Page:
One year into the pandemic, Royal Caribbean Cruises became the first cruise line to announce fully vaccinated sailings. Earlier this month, the world's second largest cruise operator announced that its new flagship vessel Odyssey of the Seas, which is currently receiving finishing touches in Germany, would make its debut in May, with both crew and guests fully vaccinated against COVID-19.
Taking advantage of Israel's leading position in the global vaccination race, the 348-meter-long cruise liner is set to embark from Haifa, with Israeli residents first in line to board the ocean giant. "Sailing from Israel is an opportunity we have had our sights on for quite some time. We greatly appreciate the government of Israel for their collaboration and confidence in us to deliver memorable cruise experiences to their residents, and look forward to delivering on that promise aboard our newest ship – the first ‘Green Island’ at sea," said Michael Bayley, president and CEO of Royal Caribbean International.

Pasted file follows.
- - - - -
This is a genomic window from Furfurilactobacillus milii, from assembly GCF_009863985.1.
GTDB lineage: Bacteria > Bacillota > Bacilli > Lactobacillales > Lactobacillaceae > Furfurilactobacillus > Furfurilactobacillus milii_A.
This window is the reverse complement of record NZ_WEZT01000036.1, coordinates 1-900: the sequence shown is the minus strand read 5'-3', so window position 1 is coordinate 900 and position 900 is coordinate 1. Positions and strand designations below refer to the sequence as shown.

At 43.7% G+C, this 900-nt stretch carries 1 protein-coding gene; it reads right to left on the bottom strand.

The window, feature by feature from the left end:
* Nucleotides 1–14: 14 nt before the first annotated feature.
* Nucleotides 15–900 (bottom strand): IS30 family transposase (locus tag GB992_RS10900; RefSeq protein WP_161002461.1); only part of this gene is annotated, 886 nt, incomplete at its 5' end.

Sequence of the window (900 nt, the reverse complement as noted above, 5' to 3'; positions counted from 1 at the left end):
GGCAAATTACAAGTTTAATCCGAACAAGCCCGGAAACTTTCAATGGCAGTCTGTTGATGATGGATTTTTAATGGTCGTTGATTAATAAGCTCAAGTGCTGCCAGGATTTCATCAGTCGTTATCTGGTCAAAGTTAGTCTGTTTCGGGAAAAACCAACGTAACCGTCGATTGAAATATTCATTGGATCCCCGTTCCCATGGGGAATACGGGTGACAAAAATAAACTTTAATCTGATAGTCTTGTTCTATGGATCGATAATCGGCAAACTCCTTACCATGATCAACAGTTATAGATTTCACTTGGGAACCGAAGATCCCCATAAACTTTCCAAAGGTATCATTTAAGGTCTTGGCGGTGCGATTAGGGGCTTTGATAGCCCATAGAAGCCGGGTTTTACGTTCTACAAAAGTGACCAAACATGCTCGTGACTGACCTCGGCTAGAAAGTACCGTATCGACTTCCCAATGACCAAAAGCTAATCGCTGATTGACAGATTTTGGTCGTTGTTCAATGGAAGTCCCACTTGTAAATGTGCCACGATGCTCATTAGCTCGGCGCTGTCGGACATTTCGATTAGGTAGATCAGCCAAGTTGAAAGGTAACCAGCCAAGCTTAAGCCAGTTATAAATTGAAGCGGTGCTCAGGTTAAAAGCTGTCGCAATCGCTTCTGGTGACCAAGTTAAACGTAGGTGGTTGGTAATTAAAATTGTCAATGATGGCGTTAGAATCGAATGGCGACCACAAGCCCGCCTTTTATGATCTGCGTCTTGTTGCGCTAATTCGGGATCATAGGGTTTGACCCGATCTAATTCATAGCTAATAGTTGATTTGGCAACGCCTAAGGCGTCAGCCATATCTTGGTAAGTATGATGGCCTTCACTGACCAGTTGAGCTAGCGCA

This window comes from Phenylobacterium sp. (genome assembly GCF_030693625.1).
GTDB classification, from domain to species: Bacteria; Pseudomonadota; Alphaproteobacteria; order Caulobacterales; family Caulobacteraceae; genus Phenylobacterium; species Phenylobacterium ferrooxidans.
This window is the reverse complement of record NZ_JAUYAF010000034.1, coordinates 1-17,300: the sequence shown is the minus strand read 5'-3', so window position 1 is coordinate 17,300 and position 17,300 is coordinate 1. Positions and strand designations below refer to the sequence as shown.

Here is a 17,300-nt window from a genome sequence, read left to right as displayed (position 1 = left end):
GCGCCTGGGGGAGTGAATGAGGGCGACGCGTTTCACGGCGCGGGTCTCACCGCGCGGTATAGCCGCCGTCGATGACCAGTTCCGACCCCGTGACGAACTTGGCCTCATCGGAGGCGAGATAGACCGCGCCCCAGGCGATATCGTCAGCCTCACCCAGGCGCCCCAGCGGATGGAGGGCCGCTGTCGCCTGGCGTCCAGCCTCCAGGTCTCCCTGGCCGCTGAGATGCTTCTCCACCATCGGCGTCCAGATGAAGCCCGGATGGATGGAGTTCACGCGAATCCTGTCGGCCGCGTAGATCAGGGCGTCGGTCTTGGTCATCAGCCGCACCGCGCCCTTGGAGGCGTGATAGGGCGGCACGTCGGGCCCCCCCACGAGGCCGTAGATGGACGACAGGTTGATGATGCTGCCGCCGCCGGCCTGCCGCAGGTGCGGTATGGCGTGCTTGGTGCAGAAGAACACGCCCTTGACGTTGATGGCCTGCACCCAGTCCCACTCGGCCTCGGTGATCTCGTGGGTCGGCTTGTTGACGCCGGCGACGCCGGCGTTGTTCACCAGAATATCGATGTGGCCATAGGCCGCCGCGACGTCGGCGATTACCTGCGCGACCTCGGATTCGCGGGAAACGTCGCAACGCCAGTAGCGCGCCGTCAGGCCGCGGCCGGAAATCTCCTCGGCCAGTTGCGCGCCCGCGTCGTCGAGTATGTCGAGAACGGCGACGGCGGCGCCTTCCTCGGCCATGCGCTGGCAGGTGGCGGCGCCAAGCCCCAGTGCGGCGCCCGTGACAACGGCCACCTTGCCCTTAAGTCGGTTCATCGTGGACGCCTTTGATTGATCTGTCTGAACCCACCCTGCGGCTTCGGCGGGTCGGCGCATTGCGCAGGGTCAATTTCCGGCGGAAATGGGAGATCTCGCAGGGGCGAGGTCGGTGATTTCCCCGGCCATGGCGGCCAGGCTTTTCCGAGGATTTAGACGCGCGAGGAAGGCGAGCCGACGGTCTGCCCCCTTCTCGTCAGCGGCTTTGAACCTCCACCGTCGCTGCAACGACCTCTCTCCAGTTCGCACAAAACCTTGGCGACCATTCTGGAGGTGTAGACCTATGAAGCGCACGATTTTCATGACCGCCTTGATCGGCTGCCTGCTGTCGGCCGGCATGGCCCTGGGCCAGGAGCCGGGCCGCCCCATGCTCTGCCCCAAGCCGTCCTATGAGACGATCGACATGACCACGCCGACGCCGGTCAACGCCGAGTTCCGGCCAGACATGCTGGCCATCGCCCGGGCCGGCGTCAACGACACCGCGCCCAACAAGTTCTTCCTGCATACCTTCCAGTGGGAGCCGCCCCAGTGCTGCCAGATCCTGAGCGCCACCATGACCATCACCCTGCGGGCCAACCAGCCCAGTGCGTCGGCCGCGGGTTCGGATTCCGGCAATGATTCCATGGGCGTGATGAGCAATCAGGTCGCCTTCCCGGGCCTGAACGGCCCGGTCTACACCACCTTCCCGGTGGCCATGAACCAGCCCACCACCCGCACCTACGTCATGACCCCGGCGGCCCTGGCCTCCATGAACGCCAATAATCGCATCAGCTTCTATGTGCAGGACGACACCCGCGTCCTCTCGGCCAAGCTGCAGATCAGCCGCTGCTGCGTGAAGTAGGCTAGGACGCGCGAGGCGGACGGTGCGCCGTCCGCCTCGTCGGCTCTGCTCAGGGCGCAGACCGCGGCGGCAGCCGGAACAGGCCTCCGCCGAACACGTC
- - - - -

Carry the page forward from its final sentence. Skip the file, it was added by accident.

Few industries have been hit harder by the coronavirus pandemic than the cruise industry. Due to the massive outbreak on board of the Diamond Princess, the industry was negatively associated with the pandemic from the start, and the large number of vessels reporting positive cases on board has led industry critics to call cruise ships “floating petri dishes”, which is perhaps a bit harsh.
As the following chart shows, cruise line revenues have practically disappeared since the pandemic hit in March, with each of the three largest operators seeing revenue drop by more than 70 percent in 2020. Carnival's seemingly less significant drop compared to its two largest competitors is simply owed to the fact that its fiscal year starts in December, giving the company one more month of normal operation before the pandemic hit.